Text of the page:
American Federation of Teachers partners with Speak Truth To Power to bring video contest nationwide
The Robert F. Kennedy Center for Justice and Human Rights (RFK Center) launched its third annual Speak Truth to Power Student Video Contest. This year, the contest is open to student filmmakers across the nation for the first time, in partnership with the American Federation of Teachers (AFT), the New York State United Teachers (NYSUT), and the Tribeca Film Institute.
The video competition, originally launched in New York State in 2011, invites students to create a 3-6 minute video examining a human rights issue or violation and profiling the defenders who are fighting to restore justice. The contest builds upon the RFK Center's Speak Truth To Power human rights curriculum, taught in schools across the United States and around the world.
"The lesson that we all have a responsibility to stand up and speak out against inequality and injustice is so important," said American Federation of Teachers President Randi Weingarten, citing the example of U.S. civil rights leader and hero John Lewis. "This video contest will engage students in what it means to be a defender of human rights--just as Congressman Lewis has done for more than 50 years. His lifelong commitment to equality and just treatment for all people inspires each new generation of Americans."
Until this year, the contest has been limited to New York students. "We have seen the transformative impact of this contest on students in New York State," said RFK Center's Speak Truth To Power Director John Heffernan. "This year, we are thrilled to be able to expand our reach nationwide by partnering with the AFT--inspiring even more students to identify with some of the most courageous people on the planet."
This fall, the RFK Center and the AFT will host training sessions with filmmakers from the Tribeca Film Institute for teachers in cities across the country who are interested in presenting the 2013 Speak Truth To Power video contest to their classes. The deadline for entries is January 31, 2014. The contest is open to students in grades 6 through 12; no prior filmmaking experience is required.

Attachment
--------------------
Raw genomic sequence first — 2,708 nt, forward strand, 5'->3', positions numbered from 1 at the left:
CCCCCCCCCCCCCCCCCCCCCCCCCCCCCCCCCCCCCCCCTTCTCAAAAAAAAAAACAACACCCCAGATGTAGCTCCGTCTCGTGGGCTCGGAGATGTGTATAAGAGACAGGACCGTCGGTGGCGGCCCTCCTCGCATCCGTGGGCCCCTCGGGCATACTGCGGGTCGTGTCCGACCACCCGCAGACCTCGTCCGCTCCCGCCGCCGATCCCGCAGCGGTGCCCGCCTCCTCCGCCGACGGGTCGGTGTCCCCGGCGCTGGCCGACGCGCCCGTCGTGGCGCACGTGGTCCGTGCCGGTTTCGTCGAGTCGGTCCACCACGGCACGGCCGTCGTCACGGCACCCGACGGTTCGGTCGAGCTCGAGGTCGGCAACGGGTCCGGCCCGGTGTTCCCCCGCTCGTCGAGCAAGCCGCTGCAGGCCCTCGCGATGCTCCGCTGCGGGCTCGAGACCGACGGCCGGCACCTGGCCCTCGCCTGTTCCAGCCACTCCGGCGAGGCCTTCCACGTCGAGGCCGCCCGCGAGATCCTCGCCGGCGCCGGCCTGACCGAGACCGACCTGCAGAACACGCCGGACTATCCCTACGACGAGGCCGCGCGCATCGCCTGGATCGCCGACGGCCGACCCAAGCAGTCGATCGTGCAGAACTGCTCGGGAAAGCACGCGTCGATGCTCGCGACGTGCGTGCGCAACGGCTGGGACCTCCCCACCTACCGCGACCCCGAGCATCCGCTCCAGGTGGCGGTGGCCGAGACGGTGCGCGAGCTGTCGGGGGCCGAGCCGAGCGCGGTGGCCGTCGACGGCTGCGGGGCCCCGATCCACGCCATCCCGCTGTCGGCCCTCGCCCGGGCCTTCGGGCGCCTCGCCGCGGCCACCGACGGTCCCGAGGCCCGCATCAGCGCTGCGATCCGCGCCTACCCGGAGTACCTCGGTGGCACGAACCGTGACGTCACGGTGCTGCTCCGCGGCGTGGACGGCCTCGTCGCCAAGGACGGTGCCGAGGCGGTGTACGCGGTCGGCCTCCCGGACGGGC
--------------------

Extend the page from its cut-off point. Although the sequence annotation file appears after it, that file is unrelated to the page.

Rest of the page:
"The videos help educate students about human rights and introduce them to remarkable defenders," said NYSUT President Richard C. Iannuzzi. "NYSUT is proud to have been among the originators of this program."
The 2011 inaugural grand prize went to the students of the Washington-Saratoga-Warren-Hamilton-Essex BOCES for their documentary on Wangari Maathai's Greenbelt Movement in Kenya and the innovative plastic bag recycling program they launched in her honor. Last year's grand prize went to students of the Young Women's Leadership School of Brooklyn, who made a film about the work of sexual slavery and trafficking activist Juliana Dogbadzi of Ghana and also created a web series dedicated to the awareness of sex trafficking and slavery.
The 2014 Judges Panel will include Alfre Woodard, documentary filmmaker Rory Kennedy, and the leaders of the sponsoring organizations. Additional details can be found at www.speaktruthvideo.com. Winning videos will be featured on the Speak Truth To Power website and the grand prize video will be shown at the 2014 Tribeca Film Festival.
The human rights curriculum, which includes 32 teacher-developed lesson plans for students in grades 6-12, an early-childhood curriculum, and a curriculum for law students, is based on Kerry Kennedy's book, Speak Truth To Power: Human Rights Defenders Who Are Changing the World.